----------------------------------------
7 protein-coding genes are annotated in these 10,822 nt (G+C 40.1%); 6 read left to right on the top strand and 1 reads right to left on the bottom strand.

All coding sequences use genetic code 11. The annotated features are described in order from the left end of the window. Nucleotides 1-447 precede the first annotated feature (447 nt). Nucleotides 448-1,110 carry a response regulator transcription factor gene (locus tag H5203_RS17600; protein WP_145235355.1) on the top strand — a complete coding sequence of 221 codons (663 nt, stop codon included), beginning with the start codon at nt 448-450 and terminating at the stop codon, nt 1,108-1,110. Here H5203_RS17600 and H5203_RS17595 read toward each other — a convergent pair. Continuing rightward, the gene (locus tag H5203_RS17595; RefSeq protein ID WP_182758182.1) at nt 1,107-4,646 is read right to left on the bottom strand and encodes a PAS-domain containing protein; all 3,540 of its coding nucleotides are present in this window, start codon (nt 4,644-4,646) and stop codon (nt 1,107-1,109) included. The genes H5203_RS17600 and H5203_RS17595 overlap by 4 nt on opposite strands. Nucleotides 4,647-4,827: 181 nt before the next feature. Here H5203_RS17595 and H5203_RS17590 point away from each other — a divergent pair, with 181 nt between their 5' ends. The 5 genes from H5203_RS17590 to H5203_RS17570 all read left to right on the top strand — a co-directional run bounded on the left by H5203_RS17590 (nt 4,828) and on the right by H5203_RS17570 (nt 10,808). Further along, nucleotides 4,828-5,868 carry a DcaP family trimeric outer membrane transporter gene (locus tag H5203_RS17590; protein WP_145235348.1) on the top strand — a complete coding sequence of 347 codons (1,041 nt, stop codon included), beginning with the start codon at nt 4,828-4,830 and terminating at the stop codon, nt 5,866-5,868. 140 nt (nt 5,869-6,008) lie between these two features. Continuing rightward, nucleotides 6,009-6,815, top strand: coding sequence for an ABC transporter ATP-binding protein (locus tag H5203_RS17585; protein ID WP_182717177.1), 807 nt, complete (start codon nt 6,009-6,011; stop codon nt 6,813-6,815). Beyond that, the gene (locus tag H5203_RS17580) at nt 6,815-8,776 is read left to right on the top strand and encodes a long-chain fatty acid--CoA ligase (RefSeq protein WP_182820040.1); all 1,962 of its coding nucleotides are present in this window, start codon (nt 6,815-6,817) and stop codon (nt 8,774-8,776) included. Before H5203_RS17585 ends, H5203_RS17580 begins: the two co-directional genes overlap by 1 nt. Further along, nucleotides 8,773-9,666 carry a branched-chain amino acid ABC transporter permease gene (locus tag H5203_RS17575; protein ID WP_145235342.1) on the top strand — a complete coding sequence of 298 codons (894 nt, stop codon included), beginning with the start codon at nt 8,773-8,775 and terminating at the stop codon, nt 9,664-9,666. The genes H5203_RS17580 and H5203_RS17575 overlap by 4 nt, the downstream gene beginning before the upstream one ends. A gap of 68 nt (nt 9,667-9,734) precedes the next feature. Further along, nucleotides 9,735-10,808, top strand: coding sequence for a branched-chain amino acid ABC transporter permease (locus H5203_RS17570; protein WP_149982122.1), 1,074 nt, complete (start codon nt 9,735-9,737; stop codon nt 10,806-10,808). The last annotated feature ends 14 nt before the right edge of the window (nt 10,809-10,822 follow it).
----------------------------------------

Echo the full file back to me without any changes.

7 protein-coding genes are annotated in these 10,822 nt (G+C 40.1%); 6 read left to right on the top strand and 1 reads right to left on the bottom strand.

All coding sequences use genetic code 11. The annotated features are described in order from the left end of the window. Nucleotides 1-447 precede the first annotated feature (447 nt). Nucleotides 448-1,110 carry a response regulator transcription factor gene (locus tag H5203_RS17600; protein WP_145235355.1) on the top strand — a complete coding sequence of 221 codons (663 nt, stop codon included), beginning with the start codon at nt 448-450 and terminating at the stop codon, nt 1,108-1,110. Here H5203_RS17600 and H5203_RS17595 read toward each other — a convergent pair. Continuing rightward, the gene (locus tag H5203_RS17595; RefSeq protein ID WP_182758182.1) at nt 1,107-4,646 is read right to left on the bottom strand and encodes a PAS-domain containing protein; all 3,540 of its coding nucleotides are present in this window, start codon (nt 4,644-4,646) and stop codon (nt 1,107-1,109) included. The genes H5203_RS17600 and H5203_RS17595 overlap by 4 nt on opposite strands. Nucleotides 4,647-4,827: 181 nt before the next feature. Here H5203_RS17595 and H5203_RS17590 point away from each other — a divergent pair, with 181 nt between their 5' ends. The 5 genes from H5203_RS17590 to H5203_RS17570 all read left to right on the top strand — a co-directional run bounded on the left by H5203_RS17590 (nt 4,828) and on the right by H5203_RS17570 (nt 10,808). Further along, nucleotides 4,828-5,868 carry a DcaP family trimeric outer membrane transporter gene (locus tag H5203_RS17590; protein WP_145235348.1) on the top strand — a complete coding sequence of 347 codons (1,041 nt, stop codon included), beginning with the start codon at nt 4,828-4,830 and terminating at the stop codon, nt 5,866-5,868. 140 nt (nt 5,869-6,008) lie between these two features. Continuing rightward, nucleotides 6,009-6,815, top strand: coding sequence for an ABC transporter ATP-binding protein (locus tag H5203_RS17585; protein ID WP_182717177.1), 807 nt, complete (start codon nt 6,009-6,011; stop codon nt 6,813-6,815). Beyond that, the gene (locus tag H5203_RS17580) at nt 6,815-8,776 is read left to right on the top strand and encodes a long-chain fatty acid--CoA ligase (RefSeq protein WP_182820040.1); all 1,962 of its coding nucleotides are present in this window, start codon (nt 6,815-6,817) and stop codon (nt 8,774-8,776) included. Before H5203_RS17585 ends, H5203_RS17580 begins: the two co-directional genes overlap by 1 nt. Further along, nucleotides 8,773-9,666 carry a branched-chain amino acid ABC transporter permease gene (locus tag H5203_RS17575; protein ID WP_145235342.1) on the top strand — a complete coding sequence of 298 codons (894 nt, stop codon included), beginning with the start codon at nt 8,773-8,775 and terminating at the stop codon, nt 9,664-9,666. The genes H5203_RS17580 and H5203_RS17575 overlap by 4 nt, the downstream gene beginning before the upstream one ends. A gap of 68 nt (nt 9,667-9,734) precedes the next feature. Further along, nucleotides 9,735-10,808, top strand: coding sequence for a branched-chain amino acid ABC transporter permease (locus H5203_RS17570; protein WP_149982122.1), 1,074 nt, complete (start codon nt 9,735-9,737; stop codon nt 10,806-10,808). The last annotated feature ends 14 nt before the right edge of the window (nt 10,809-10,822 follow it).